Laura Blair is a military spouse who participated in Give an Hour’s Military Spouse Mental Health Profession Network. Now a Licensed Counselor, Laura shares with us her story about the challenges of being affiliated with the military, of becoming licensed as a clinician and why she chooses to give back through Give an Hour.
Tell us a little about your journey and affiliation with the military. Have you had to move often? What are the exciting parts? What are the challenges?
My dad retired as a Senior Chief from the Navy when I was a kid. My brother is in the Navy. My husband recently retired as a Chief in the Navy. Growing up, I did not have to move at all. My parents homesteaded and my dad moved around the same base in Virginia for as long as I can remember. I left Virginia in 2011 and met my husband in Nevada. We only made 1 active duty and 1 retired move together, but I worked hard to get licensed – 3 states and 5 years later, I finally obtained my LPC in Colorado last year. (National licensure standards would be so amazing!)
What is your ultimate or current career goal? Why did you choose this career path?
I love being a therapist. I can’t think of a more rewarding and fulfilling career than helping people. I am currently working on my PhD in Marriage and Family Therapy with the hopes of teaching at the university level. I chose this career path because as a special education teacher, the focus was becoming less on the student and more on paperwork and accreditation standards. As a therapist, I get to make my own hours and do what I love. It doesn’t feel like a job.
Thinking on your supervision, can you comment on some of the positives, and some of the barriers when working towards licensure- maybe even including how you have continued this relationship!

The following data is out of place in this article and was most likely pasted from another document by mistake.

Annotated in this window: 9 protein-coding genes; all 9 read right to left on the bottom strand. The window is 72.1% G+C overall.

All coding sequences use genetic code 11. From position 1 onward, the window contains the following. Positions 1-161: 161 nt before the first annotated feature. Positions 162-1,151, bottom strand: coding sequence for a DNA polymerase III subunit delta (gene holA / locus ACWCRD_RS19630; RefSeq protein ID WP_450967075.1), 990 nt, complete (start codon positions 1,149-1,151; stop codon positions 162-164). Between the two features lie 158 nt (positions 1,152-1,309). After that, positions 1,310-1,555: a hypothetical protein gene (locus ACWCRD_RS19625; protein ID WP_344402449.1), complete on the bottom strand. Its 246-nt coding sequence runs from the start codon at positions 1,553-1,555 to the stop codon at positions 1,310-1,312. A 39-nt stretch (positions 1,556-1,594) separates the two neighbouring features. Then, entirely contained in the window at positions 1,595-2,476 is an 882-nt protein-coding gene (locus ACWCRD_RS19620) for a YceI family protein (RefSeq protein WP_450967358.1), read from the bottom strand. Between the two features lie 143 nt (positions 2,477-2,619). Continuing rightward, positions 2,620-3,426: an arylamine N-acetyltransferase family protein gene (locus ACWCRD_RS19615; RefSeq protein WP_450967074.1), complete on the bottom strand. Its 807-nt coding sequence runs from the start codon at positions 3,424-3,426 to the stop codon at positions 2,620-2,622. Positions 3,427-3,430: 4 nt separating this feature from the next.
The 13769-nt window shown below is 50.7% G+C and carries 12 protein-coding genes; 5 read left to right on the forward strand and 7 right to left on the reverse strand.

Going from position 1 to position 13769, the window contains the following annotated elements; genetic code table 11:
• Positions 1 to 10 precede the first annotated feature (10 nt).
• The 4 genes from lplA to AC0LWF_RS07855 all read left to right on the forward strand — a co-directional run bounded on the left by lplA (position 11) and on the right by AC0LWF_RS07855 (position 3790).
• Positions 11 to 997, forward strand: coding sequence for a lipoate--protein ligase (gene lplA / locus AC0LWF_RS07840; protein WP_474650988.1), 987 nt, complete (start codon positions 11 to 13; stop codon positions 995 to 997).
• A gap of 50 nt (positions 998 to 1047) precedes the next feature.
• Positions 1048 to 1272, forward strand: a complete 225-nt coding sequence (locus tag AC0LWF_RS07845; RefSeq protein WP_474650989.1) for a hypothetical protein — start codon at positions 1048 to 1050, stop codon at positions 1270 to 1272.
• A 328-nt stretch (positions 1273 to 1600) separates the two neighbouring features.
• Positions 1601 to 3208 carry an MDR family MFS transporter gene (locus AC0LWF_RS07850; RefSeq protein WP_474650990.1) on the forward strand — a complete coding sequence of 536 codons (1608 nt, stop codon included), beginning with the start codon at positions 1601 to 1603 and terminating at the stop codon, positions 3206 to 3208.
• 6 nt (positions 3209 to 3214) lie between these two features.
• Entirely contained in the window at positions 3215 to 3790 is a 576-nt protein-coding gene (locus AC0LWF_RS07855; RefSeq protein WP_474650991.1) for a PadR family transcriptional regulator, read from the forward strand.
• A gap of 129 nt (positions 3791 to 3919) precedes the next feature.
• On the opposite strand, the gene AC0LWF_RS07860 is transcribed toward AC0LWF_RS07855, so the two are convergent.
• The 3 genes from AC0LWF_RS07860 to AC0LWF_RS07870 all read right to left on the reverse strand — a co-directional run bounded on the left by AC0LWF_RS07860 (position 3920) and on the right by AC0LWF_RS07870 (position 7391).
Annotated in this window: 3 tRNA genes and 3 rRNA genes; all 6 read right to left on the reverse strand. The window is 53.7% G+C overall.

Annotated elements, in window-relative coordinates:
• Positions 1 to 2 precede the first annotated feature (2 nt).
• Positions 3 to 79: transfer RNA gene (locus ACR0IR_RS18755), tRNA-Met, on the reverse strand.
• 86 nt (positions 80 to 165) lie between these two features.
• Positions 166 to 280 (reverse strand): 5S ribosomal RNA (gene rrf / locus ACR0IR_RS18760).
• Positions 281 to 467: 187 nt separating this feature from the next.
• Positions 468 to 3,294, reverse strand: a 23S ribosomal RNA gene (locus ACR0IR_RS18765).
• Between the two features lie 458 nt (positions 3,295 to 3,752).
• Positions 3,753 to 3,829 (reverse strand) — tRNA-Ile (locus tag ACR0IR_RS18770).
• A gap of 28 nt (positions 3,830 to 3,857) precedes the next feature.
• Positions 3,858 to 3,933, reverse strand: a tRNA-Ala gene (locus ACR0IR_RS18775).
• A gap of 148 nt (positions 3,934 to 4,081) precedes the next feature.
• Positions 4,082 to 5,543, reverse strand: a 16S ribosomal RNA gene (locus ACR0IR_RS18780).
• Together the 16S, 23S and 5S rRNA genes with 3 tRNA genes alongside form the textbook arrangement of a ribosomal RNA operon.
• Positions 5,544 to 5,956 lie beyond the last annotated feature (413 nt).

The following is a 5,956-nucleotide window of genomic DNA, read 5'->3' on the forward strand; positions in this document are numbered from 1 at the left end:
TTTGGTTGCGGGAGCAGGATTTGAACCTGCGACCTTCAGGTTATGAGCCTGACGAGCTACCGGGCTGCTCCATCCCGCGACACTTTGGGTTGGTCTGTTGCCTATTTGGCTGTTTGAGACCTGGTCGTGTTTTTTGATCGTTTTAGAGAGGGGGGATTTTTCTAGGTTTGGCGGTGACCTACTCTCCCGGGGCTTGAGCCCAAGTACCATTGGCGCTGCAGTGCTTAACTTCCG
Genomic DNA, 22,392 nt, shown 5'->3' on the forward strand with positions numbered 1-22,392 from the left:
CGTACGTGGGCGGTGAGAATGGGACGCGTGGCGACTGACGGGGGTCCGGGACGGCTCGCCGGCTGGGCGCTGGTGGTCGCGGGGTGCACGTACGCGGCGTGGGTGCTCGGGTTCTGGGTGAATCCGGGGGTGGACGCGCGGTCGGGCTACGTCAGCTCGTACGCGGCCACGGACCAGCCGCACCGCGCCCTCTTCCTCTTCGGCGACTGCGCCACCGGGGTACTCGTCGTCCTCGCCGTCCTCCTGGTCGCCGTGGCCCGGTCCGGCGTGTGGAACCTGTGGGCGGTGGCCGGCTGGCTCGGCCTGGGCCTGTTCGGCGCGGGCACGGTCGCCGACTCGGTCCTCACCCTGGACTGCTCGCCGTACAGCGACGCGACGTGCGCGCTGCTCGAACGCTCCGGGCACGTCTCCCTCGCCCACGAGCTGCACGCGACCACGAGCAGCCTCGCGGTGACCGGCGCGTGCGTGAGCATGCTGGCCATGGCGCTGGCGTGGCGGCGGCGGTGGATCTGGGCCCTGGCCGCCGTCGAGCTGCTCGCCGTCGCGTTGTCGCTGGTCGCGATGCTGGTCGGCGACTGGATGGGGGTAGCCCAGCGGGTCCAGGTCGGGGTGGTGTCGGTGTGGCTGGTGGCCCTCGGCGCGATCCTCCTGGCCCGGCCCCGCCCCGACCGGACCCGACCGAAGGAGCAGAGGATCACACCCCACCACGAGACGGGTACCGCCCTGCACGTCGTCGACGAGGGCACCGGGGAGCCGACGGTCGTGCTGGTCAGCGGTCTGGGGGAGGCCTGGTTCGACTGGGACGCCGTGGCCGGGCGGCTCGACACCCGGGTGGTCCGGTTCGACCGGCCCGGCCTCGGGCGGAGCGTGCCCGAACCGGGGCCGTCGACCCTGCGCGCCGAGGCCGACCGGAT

Positives: My state allows for distance supervision, which was super helpful when I was connected with my Give an Hour supervisor who was in Germany. Since ending our supervisory relationship, we have gone on to compete in a National Ethics competition together and have maintained contact as we also are students at the same PhD program.
Barriers: Each state has different requirements; thankfully, there weren’t too many hoops I had to jump through to move hours over to each new state, but from others I have met, this can be a daunting task, some even having to take MORE coursework (after already being licensed in another state) because the new state had additional requirements.
Another barrier my Give an Hour supervisor and I had to overcome was a time zone issue – obviously the time difference between Washington State and Germany is a few hours difference, so when she was ending her day, I was just beginning mine – which only allowed us to have a few time slots we could actually choose from. We made it work though.
What made you decide to “pay it forward” by joining Give an Hour as a licensed providers and offering to supervise someone else in the milspouse network?
I chose to pay it forward to others needing supervision because its what I do – I have always been a giver, and what better way than to promote the field/career I love, with people that I understand the struggles. I have paid THOUSANDS of dollars for supervision, so I know the cost struggle and if I can alleviate the cost factor for someone, I will always be happy to help.
To learn more about Give an Hour’s Military Spouse Mental Health Profession Network, visit http://giveanhour.org/initiatives-and-programs/military-spouse-mental-health-profession-network/